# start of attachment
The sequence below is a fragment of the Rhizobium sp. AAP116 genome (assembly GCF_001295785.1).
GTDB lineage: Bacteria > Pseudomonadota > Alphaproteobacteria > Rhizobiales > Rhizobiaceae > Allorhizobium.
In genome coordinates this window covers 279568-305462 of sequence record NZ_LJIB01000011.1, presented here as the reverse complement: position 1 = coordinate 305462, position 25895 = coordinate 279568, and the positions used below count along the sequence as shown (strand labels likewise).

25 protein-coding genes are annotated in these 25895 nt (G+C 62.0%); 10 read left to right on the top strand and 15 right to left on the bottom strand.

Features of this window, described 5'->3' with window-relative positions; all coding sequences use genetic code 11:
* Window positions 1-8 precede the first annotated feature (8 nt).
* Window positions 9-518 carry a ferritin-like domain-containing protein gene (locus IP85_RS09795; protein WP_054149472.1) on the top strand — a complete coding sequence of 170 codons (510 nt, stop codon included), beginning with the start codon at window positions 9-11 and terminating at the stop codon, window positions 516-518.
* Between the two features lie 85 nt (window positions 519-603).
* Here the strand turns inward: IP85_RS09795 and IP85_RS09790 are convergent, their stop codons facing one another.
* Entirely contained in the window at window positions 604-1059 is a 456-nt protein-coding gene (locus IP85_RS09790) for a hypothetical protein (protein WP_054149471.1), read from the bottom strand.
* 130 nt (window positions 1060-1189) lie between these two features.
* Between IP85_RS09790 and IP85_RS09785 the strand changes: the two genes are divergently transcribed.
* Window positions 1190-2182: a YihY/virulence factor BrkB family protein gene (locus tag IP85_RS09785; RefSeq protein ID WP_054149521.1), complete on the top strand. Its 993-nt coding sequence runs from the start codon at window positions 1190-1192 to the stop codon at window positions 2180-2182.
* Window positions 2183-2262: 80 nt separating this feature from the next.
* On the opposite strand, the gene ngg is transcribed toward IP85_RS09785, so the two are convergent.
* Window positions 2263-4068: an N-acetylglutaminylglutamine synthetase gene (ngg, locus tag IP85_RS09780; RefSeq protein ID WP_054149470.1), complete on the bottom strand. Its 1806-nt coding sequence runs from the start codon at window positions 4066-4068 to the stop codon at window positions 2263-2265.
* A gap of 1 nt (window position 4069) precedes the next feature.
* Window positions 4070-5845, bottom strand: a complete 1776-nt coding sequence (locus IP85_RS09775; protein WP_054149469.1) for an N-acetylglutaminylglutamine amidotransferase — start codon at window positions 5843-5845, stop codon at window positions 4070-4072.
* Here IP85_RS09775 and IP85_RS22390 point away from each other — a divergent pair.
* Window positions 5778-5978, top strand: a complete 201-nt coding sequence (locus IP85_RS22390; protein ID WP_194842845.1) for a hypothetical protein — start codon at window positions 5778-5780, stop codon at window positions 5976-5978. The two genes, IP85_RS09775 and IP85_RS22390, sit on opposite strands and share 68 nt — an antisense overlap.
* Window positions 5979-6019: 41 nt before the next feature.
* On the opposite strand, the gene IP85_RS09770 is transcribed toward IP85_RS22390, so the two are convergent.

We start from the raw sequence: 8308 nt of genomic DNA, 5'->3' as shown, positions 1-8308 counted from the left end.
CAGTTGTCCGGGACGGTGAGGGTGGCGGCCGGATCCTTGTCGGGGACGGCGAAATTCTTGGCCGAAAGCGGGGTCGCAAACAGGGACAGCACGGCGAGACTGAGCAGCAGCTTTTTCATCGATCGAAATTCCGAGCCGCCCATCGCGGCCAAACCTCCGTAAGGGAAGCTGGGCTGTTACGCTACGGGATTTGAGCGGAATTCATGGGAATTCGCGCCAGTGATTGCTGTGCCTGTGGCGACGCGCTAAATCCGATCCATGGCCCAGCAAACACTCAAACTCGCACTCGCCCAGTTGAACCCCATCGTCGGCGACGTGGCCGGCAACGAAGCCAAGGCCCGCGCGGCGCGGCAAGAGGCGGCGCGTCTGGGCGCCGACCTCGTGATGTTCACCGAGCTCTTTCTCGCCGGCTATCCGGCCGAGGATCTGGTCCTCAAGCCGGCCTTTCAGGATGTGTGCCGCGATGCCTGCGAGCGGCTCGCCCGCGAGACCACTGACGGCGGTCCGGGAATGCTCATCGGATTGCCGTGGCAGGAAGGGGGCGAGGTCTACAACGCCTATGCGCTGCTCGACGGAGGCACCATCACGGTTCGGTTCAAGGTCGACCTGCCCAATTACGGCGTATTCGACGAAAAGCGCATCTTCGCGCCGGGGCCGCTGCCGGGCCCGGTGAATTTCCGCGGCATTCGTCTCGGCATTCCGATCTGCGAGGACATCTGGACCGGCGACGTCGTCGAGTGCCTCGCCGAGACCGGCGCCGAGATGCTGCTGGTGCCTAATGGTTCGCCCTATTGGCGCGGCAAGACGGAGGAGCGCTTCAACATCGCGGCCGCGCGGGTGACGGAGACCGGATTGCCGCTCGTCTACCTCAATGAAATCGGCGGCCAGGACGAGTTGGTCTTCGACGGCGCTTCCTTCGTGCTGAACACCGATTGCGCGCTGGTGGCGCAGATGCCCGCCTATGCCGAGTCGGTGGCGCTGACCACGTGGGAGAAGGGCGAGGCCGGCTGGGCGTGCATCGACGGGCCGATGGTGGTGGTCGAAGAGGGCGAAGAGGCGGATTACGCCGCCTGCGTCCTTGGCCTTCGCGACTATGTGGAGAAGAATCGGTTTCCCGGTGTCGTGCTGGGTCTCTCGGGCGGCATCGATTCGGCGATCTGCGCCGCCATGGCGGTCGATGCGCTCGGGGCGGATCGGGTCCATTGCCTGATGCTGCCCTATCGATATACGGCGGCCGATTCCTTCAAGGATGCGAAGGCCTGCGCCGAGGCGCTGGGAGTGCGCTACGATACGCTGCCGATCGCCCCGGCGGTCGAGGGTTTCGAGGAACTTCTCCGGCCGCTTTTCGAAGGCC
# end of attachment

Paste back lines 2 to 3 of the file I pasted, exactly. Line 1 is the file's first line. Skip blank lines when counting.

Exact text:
GTDB lineage: Bacteria > Pseudomonadota > Alphaproteobacteria > Rhizobiales > Rhizobiaceae > Allorhizobium.
In genome coordinates this window covers 279568-305462 of sequence record NZ_LJIB01000011.1, presented here as the reverse complement: position 1 = coordinate 305462, position 25895 = coordinate 279568, and the positions used below count along the sequence as shown (strand labels likewise).